Tip #4 Effective Low Level Flyfishing!
Alaska contains some great fishing, often right under your nose. That small pond or lake next to the road or just a short walk through the trees may contain enough hungry fish to keep an angler busy til his arm falls off.
A fine evening catch of Rainbows
taken from a lake just 15 minutes
from the center of town.
Discovering these hidden jewels is half the battle. The other challenge lies in effectively fishing these waters. Most small lakes and ponds in the state have no established boat ramp for launching a trailerable boat. The shoreline may also be private property, or lined with willow and alder making it impossible to fish. And then there are the lily pads.
A large number of ponds and lakes in Alaska have shallow shorelines choked with pond weeds and lilies. Fishing these areas presents it own problem.
The solution is simple. Consider using a small inflatable raft, a canoe or even a "belly boat" and swim fins. All are lightweight, easy to transport and perfect for those inaccessible places that may be teeming with fish.
Flyfishing in the evenings can be extremely productive; especially from 9pm until well after sundown. With Alaska's long twilight, you can literally fish straight through til the sun comes up. A calm evening will show where the fish are concentrated by observing the rises or dimples on the surface. I've caught dozens of trout in a few hours on the fly with not another soul on the lake.
But flyfishing is quite challenging from a canoe, raft or belly boat. The angler is three feet closing to the water's surface during his/her casting and it will take some practice to adjust to this new perspective. The easiest way to improve your low level casting skills is to sit on your lawn and practice casting. It won't take long to figure out the new timing of your backhaul and presentation to keep the line in the air. Once you've mastered that, its time to hit the lake and give it a try.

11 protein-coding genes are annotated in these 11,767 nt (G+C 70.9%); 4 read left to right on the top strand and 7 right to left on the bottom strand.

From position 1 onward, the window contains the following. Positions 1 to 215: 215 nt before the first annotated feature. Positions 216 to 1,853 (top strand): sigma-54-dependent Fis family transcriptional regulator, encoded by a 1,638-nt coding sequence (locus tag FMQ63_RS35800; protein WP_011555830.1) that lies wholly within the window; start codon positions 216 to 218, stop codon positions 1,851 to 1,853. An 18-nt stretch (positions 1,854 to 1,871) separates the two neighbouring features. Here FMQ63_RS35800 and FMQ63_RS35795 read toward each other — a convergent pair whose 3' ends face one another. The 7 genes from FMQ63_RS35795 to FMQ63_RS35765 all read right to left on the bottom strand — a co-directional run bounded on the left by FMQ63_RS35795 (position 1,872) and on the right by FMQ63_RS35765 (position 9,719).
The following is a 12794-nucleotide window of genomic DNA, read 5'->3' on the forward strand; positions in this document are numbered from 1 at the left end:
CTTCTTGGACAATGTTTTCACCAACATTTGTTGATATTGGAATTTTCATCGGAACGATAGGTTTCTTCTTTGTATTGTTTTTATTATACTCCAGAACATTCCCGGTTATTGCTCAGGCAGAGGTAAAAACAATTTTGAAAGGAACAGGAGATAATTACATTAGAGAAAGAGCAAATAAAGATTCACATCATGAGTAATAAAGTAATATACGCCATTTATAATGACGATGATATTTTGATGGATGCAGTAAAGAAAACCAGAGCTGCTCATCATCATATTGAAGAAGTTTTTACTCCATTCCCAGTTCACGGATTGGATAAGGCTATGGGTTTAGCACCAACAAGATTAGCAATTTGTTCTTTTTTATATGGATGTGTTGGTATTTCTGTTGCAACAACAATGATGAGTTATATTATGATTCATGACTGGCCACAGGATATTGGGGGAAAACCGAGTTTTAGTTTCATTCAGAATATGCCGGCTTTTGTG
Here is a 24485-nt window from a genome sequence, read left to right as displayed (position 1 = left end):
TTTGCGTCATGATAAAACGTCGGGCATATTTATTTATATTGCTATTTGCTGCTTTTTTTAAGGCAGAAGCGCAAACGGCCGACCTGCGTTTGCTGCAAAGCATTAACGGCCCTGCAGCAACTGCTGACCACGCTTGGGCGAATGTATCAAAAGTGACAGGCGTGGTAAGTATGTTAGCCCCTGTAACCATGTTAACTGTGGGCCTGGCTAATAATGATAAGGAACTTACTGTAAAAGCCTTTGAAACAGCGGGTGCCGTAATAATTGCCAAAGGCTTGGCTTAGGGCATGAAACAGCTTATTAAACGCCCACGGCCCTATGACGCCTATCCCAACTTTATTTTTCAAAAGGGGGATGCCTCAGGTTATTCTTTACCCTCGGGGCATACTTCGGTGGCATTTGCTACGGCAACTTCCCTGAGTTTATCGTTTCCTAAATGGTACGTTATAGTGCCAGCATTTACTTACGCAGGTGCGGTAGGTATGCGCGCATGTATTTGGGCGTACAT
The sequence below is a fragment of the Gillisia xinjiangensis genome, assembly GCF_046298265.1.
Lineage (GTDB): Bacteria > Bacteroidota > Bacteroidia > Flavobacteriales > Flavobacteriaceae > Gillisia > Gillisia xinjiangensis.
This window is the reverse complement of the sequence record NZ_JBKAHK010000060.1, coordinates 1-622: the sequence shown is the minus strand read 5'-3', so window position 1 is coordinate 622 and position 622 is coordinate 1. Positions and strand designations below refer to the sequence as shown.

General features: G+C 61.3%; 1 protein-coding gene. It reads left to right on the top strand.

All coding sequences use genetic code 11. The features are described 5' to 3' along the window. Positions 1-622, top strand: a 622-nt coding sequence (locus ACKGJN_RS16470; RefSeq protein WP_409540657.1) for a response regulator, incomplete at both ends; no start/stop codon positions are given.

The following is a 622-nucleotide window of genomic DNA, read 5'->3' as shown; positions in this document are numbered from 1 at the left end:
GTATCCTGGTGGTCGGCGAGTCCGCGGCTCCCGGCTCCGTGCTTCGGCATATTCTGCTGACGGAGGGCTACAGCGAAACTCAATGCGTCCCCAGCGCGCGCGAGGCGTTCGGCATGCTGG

My all time Favorites for
Left, #12 White Miller
Right, #12 Mosquito
Since small rafts, canoes and belly boats are much less stable, anglers should always wear a flotation device. Practice your casting fully dressed as you would be on the lake. That way you won't be adjusting to a new set of variables when you should be catching fish.
Pick windless evenings when the lake is glassy. Start your trip about two hours before sundown (9pm or so). Quite often when others are stoking up the campfire is the time to get out for the fishing. Work toward areas where rising fish are beginning to show. Quiet approaches will allow casts of 30 feet or less to catch fish. And often you will be surrounded by opportunities. A #12 mosquito or White Miller fished dry are my all time favorites. Visibility is the key more than "matching the hatch."
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